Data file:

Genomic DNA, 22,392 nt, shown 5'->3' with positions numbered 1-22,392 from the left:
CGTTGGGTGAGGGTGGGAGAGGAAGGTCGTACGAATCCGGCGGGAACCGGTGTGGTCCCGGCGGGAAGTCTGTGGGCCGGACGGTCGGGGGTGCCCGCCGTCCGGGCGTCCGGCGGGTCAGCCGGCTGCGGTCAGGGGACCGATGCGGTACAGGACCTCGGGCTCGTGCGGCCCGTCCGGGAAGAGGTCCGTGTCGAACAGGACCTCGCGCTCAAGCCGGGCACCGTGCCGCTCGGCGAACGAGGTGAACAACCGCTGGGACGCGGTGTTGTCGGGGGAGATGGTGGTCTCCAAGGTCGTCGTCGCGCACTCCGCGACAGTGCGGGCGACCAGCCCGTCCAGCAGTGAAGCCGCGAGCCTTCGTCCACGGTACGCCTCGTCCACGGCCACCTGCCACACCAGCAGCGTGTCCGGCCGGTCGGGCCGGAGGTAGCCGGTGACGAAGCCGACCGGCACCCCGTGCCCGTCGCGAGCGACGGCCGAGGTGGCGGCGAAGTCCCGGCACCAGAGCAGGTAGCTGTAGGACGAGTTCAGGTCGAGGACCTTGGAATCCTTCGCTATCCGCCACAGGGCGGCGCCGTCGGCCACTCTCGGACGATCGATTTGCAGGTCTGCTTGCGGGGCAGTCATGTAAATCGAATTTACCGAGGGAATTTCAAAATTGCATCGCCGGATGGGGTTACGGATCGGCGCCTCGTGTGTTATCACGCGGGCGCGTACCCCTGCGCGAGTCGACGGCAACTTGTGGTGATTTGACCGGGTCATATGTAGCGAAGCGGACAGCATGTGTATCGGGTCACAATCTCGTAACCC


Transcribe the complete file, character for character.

Genomic DNA, 22,392 nt, shown 5'->3' with positions numbered 1-22,392 from the left:
CGTTGGGTGAGGGTGGGAGAGGAAGGTCGTACGAATCCGGCGGGAACCGGTGTGGTCCCGGCGGGAAGTCTGTGGGCCGGACGGTCGGGGGTGCCCGCCGTCCGGGCGTCCGGCGGGTCAGCCGGCTGCGGTCAGGGGACCGATGCGGTACAGGACCTCGGGCTCGTGCGGCCCGTCCGGGAAGAGGTCCGTGTCGAACAGGACCTCGCGCTCAAGCCGGGCACCGTGCCGCTCGGCGAACGAGGTGAACAACCGCTGGGACGCGGTGTTGTCGGGGGAGATGGTGGTCTCCAAGGTCGTCGTCGCGCACTCCGCGACAGTGCGGGCGACCAGCCCGTCCAGCAGTGAAGCCGCGAGCCTTCGTCCACGGTACGCCTCGTCCACGGCCACCTGCCACACCAGCAGCGTGTCCGGCCGGTCGGGCCGGAGGTAGCCGGTGACGAAGCCGACCGGCACCCCGTGCCCGTCGCGAGCGACGGCCGAGGTGGCGGCGAAGTCCCGGCACCAGAGCAGGTAGCTGTAGGACGAGTTCAGGTCGAGGACCTTGGAATCCTTCGCTATCCGCCACAGGGCGGCGCCGTCGGCCACTCTCGGACGATCGATTTGCAGGTCTGCTTGCGGGGCAGTCATGTAAATCGAATTTACCGAGGGAATTTCAAAATTGCATCGCCGGATGGGGTTACGGATCGGCGCCTCGTGTGTTATCACGCGGGCGCGTACCCCTGCGCGAGTCGACGGCAACTTGTGGTGATTTGACCGGGTCATATGTAGCGAAGCGGACAGCATGTGTATCGGGTCACAATCTCGTAACCC